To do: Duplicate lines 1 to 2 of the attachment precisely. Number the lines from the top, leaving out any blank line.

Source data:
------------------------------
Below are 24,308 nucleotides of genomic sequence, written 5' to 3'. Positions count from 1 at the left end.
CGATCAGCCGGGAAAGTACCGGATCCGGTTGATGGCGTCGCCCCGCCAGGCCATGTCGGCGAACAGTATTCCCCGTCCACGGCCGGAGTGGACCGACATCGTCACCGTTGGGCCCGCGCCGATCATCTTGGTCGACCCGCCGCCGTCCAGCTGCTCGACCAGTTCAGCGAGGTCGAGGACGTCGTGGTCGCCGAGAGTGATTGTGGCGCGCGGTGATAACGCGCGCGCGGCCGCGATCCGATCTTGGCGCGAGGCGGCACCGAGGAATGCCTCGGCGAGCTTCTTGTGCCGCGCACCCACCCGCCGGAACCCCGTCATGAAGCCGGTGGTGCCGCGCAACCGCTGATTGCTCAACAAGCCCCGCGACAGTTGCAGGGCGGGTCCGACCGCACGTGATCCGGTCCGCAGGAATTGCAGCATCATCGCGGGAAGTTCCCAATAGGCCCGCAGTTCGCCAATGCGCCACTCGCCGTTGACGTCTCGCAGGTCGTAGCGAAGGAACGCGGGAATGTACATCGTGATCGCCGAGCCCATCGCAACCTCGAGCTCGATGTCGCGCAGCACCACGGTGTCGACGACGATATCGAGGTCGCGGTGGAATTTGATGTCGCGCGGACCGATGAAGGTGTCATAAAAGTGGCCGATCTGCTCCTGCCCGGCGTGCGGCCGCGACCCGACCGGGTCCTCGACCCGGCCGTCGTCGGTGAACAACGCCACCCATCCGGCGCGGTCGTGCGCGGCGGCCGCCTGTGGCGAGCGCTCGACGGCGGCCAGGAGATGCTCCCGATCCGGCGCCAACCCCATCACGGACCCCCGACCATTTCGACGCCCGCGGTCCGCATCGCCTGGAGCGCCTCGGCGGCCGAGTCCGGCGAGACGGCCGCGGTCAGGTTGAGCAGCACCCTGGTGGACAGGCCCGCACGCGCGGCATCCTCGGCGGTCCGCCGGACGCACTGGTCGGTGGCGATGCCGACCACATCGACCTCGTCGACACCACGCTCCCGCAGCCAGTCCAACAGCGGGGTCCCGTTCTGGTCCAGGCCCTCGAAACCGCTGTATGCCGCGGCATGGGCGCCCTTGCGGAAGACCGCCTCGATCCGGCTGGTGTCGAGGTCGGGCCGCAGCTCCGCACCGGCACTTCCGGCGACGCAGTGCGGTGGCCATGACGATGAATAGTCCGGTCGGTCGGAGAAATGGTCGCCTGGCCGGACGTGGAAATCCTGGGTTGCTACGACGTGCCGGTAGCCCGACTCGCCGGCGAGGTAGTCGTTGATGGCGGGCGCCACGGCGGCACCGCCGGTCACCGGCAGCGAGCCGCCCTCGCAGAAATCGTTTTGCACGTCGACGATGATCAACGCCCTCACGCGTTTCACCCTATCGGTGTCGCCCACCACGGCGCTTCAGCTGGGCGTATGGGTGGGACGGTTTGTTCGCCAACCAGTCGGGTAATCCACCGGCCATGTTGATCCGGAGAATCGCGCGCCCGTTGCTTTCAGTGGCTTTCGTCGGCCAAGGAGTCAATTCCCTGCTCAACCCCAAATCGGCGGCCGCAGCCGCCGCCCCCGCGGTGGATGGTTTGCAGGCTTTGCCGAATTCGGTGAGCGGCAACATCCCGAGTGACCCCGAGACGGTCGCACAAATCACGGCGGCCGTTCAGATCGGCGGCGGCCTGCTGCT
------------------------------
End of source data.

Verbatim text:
Below are 24,308 nucleotides of genomic sequence, written 5' to 3'. Positions count from 1 at the left end.
CGATCAGCCGGGAAAGTACCGGATCCGGTTGATGGCGTCGCCCCGCCAGGCCATGTCGGCGAACAGTATTCCCCGTCCACGGCCGGAGTGGACCGACATCGTCACCGTTGGGCCCGCGCCGATCATCTTGGTCGACCCGCCGCCGTCCAGCTGCTCGACCAGTTCAGCGAGGTCGAGGACGTCGTGGTCGCCGAGAGTGATTGTGGCGCGCGGTGATAACGCGCGCGCGGCCGCGATCCGATCTTGGCGCGAGGCGGCACCGAGGAATGCCTCGGCGAGCTTCTTGTGCCGCGCACCCACCCGCCGGAACCCCGTCATGAAGCCGGTGGTGCCGCGCAACCGCTGATTGCTCAACAAGCCCCGCGACAGTTGCAGGGCGGGTCCGACCGCACGTGATCCGGTCCGCAGGAATTGCAGCATCATCGCGGGAAGTTCCCAATAGGCCCGCAGTTCGCCAATGCGCCACTCGCCGTTGACGTCTCGCAGGTCGTAGCGAAGGAACGCGGGAATGTACATCGTGATCGCCGAGCCCATCGCAACCTCGAGCTCGATGTCGCGCAGCACCACGGTGTCGACGACGATATCGAGGTCGCGGTGGAATTTGATGTCGCGCGGACCGATGAAGGTGTCATAAAAGTGGCCGATCTGCTCCTGCCCGGCGTGCGGCCGCGACCCGACCGGGTCCTCGACCCGGCCGTCGTCGGTGAACAACGCCACCCATCCGGCGCGGTCGTGCGCGGCGGCCGCCTGTGGCGAGCGCTCGACGGCGGCCAGGAGATGCTCCCGATCCGGCGCCAACCCCATCACGGACCCCCGACCATTTCGACGCCCGCGGTCCGCATCGCCTGGAGCGCCTCGGCGGCCGAGTCCGGCGAGACGGCCGCGGTCAGGTTGAGCAGCACCCTGGTGGACAGGCCCGCACGCGCGGCATCCTCGGCGGTCCGCCGGACGCACTGGTCGGTGGCGATGCCGACCACATCGACCTCGTCGACACCACGCTCCCGCAGCCAGTCCAACAGCGGGGTCCCGTTCTGGTCCAGGCCCTCGAAACCGCTGTATGCCGCGGCATGGGCGCCCTTGCGGAAGACCGCCTCGATCCGGCTGGTGTCGAGGTCGGGCCGCAGCTCCGCACCGGCACTTCCGGCGACGCAGTGCGGTGGCCATGACGATGAATAGTCCGGTCGGTCGGAGAAATGGTCGCCTGGCCGGACGTGGAAATCCTGGGTTGCTACGACGTGCCGGTAGCCCGACTCGCCGGCGAGGTAGTCGTTGATGGCGGGCGCCACGGCGGCACCGCCGGTCACCGGCAGCGAGCCGCCCTCGCAGAAATCGTTTTGCACGTCGACGATGATCAACGCCCTCACGCGTTTCACCCTATCGGTGTCGCCCACCACGGCGCTTCAGCTGGGCGTATGGGTGGGACGGTTTGTTCGCCAACCAGTCGGGTAATCCACCGGCCATGTTGATCCGGAGAATCGCGCGCCCGTTGCTTTCAGTGGCTTTCGTCGGCCAAGGAGTCAATTCCCTGCTCAACCCCAAATCGGCGGCCGCAGCCGCCGCCCCCGCGGTGGATGGTTTGCAGGCTTTGCCGAATTCGGTGAGCGGCAACATCCCGAGTGACCCCGAGACGGTCGCACAAATCACGGCGGCCGTTCAGATCGGCGGCGGCCTGCTGCT